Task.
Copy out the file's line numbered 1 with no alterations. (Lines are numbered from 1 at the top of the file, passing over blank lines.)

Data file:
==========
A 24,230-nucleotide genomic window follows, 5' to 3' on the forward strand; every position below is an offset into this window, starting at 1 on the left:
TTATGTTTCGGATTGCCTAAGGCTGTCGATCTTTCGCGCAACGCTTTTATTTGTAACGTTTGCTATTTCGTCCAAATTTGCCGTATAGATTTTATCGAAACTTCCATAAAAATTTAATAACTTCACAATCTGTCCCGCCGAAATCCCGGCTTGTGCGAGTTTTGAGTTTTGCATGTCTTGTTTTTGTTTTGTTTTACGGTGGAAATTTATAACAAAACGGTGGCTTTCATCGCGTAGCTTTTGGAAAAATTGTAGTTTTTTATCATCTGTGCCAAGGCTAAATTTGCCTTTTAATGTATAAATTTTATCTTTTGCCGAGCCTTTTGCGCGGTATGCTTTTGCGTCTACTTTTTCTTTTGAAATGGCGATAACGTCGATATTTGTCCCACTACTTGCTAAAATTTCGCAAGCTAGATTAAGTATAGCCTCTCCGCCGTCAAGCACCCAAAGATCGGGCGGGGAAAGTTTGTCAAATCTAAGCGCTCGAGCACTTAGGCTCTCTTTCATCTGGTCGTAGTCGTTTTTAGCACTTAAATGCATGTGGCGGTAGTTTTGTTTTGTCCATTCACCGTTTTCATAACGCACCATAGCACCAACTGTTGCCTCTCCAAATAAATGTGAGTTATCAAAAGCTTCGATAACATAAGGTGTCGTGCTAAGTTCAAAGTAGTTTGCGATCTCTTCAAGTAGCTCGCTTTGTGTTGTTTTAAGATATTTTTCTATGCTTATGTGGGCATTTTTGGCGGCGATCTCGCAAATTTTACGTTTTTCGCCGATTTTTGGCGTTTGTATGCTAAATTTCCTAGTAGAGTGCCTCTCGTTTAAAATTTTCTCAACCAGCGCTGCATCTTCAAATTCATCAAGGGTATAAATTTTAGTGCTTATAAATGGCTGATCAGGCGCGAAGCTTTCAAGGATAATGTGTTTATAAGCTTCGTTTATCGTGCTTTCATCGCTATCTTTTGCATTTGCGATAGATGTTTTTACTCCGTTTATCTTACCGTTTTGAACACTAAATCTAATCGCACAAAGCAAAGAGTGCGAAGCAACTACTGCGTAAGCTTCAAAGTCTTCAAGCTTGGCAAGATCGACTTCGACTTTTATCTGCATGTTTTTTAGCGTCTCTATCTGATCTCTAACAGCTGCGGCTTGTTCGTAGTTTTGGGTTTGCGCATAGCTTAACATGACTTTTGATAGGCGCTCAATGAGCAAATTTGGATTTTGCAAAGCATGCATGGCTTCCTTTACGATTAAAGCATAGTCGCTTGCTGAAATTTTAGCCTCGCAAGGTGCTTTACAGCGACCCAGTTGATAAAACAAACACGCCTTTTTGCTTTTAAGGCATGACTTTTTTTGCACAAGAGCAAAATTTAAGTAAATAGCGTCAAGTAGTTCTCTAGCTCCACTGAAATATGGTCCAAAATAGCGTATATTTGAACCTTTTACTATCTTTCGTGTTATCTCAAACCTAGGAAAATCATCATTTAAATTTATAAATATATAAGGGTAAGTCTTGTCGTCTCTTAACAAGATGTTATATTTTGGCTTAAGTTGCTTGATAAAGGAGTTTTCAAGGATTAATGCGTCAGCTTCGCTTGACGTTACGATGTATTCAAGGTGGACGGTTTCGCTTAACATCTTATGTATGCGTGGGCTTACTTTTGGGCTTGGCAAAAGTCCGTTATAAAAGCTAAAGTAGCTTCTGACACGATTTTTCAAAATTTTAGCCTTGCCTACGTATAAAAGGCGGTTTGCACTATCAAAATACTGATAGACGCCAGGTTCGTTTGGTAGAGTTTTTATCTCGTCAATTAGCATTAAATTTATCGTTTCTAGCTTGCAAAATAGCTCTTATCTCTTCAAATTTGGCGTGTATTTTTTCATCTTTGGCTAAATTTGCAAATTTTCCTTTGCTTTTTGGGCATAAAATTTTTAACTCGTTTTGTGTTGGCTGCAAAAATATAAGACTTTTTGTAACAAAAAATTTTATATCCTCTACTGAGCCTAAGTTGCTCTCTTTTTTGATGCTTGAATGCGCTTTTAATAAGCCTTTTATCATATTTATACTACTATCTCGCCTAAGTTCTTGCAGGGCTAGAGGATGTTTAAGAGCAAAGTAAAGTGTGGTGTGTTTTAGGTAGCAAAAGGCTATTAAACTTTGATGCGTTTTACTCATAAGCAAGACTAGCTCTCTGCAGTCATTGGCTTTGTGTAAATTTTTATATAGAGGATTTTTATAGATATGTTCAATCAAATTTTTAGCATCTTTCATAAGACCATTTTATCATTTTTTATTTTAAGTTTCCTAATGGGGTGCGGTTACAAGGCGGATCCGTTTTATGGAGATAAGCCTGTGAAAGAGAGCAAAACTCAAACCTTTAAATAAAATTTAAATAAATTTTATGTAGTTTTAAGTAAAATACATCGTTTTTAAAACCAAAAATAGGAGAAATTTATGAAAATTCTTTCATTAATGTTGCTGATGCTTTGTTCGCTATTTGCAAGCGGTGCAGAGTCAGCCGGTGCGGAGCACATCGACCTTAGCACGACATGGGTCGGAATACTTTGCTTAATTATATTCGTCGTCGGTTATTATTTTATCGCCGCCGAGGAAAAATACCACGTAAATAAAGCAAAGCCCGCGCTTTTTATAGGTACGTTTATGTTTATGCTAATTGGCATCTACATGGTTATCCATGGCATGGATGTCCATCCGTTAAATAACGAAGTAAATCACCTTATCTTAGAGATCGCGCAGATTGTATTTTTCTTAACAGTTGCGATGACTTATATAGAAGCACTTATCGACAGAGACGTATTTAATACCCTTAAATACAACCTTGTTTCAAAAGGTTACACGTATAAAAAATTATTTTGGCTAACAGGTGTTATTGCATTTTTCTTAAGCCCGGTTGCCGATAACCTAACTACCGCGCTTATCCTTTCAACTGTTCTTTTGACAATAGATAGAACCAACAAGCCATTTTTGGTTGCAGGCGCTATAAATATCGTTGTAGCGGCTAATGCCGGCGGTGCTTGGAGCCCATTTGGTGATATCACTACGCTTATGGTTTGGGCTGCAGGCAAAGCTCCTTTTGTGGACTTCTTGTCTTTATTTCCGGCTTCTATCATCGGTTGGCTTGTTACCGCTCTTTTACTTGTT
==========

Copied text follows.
A 24,230-nucleotide genomic window follows, 5' to 3' on the forward strand; every position below is an offset into this window, starting at 1 on the left: